But American public opinion is fickle, and the poll was conducted in the last week of July, before the media started covering the enragés 24/7. Facts about the reform are unlikely to quell the storm either, as Obama keeps insisting they will. In meeting after meeting, jeers meet representatives’ reassurances that Washington will not (alas) establish a single-payer system. These are the same folks who deplore motorcycle helmet laws and public schooling. They don’t like the gu’ment, and they wouldn’t trust a politician to mow their lawn.

In fact, the protests are both an Astroturf campaign financed by the insurance and medical industry lobbies and the pained cry of a native movement flung from the center of power to its margins, like Sarah Palin packed onto a helicopter to Alaska. As in all modern American politics, the passions are organic and media-pumped, authentic and manufactured — and there’s no bright line between the two.

I’ve been watching these people on YouTube and reading their fulminations in the blogosphere and, as anyone can see, there’s anger here, all right. But angry may be the wrong word for how the protesters are behaving. Rather, they are apoplectic. Piqued. Irritated. Agitated. Theirs is agitation as the progressive organizer Saul Alinsky conceived it: both a public emotion and a political tactic that involves ratcheting up the ressentiment of the protesters, empowering them to confront the powerful — the politician or CEO. The idea, wrote Alinsky, is to “rub raw the sores of discontent,” then deploy it.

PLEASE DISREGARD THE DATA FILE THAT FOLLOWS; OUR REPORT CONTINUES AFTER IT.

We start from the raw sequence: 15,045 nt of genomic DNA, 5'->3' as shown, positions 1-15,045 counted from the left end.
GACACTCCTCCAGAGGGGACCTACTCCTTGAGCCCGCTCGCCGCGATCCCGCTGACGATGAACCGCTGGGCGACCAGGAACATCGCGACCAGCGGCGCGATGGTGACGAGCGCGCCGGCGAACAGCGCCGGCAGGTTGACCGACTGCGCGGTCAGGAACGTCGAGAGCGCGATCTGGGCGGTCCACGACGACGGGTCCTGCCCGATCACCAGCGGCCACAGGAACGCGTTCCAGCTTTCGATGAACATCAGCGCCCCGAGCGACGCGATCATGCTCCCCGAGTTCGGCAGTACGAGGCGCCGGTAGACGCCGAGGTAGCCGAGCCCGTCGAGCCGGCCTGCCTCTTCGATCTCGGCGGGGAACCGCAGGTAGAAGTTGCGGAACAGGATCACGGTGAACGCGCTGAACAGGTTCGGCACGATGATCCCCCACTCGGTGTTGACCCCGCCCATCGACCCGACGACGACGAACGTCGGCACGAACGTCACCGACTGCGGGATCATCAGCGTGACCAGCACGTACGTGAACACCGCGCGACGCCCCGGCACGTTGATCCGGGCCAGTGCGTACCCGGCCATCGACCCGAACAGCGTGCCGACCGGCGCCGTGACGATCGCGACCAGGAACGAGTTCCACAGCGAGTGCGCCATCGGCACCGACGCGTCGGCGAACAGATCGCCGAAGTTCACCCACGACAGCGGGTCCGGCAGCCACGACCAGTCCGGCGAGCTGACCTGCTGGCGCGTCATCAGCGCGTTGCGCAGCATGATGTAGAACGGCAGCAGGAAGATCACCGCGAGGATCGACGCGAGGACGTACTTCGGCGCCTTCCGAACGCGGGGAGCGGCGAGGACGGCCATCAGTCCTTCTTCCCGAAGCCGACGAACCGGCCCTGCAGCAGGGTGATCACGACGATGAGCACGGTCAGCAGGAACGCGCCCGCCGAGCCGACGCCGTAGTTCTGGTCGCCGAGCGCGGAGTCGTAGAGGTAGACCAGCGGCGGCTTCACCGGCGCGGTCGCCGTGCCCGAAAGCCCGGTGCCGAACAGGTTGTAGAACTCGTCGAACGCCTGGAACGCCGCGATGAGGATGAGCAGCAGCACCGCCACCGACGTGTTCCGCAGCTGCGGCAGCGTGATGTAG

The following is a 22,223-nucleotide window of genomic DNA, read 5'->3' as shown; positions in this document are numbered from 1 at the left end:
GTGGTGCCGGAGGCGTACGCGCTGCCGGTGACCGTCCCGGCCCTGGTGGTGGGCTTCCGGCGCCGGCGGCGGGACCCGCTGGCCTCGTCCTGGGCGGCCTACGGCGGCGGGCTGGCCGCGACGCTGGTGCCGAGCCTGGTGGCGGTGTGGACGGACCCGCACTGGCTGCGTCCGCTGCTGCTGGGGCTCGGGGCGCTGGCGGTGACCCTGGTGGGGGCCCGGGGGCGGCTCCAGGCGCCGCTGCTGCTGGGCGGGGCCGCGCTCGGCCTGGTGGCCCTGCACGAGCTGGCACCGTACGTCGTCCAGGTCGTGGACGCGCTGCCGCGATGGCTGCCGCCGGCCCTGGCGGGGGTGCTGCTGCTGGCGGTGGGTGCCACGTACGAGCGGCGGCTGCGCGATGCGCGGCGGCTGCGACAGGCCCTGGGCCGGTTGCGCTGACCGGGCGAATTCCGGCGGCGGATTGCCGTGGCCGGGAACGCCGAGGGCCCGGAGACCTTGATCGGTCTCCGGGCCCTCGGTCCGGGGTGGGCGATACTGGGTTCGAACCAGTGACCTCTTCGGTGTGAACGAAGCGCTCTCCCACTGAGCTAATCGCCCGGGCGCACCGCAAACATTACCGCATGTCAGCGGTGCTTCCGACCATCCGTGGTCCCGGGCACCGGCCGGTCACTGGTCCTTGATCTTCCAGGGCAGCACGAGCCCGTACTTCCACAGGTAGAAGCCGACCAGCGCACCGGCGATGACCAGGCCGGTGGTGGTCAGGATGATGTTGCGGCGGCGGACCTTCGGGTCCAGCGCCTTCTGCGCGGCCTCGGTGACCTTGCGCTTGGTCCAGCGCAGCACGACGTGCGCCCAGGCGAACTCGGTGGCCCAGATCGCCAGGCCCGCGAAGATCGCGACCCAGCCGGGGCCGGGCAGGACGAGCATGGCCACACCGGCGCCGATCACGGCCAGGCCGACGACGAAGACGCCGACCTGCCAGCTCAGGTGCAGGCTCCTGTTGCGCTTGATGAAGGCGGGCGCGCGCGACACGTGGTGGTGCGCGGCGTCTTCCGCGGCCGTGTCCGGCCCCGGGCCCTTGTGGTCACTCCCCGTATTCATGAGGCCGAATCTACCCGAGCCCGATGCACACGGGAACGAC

FreedomWorks has adopted Alinsky’s Rules for Radicals as its training manual. But there’s a pesky difference: He was siding with disenfranchised poor people and workers, whereas the organization stands up for rich taxpayers and corporations. How to turn the victor into a victim? You can simply keep asserting your victimhood, like Rush Limbaugh at the height of the Bush years griping about left-wing domination of the media and politics. Or you can find another oppressor. Many of the anti-reformers are happy with their health insurance; they just don’t want to pay taxes to extend the privilege. Since helping the less fortunate might broadly be viewed as a public good, taxes themselves, in any amount, must be figured as a “burden,” indeed, a tyranny.